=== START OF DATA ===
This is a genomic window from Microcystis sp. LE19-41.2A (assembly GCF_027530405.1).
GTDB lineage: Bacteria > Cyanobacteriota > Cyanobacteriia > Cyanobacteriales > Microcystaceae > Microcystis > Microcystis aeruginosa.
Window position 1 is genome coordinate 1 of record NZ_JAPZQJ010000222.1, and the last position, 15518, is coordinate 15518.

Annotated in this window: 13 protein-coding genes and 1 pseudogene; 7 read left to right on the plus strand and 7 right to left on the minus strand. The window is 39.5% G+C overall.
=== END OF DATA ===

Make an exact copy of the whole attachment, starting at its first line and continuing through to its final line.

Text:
This is a genomic window from Microcystis sp. LE19-41.2A (assembly GCF_027530405.1).
GTDB lineage: Bacteria > Cyanobacteriota > Cyanobacteriia > Cyanobacteriales > Microcystaceae > Microcystis > Microcystis aeruginosa.
Window position 1 is genome coordinate 1 of record NZ_JAPZQJ010000222.1, and the last position, 15518, is coordinate 15518.

Annotated in this window: 13 protein-coding genes and 1 pseudogene; 7 read left to right on the plus strand and 7 right to left on the minus strand. The window is 39.5% G+C overall.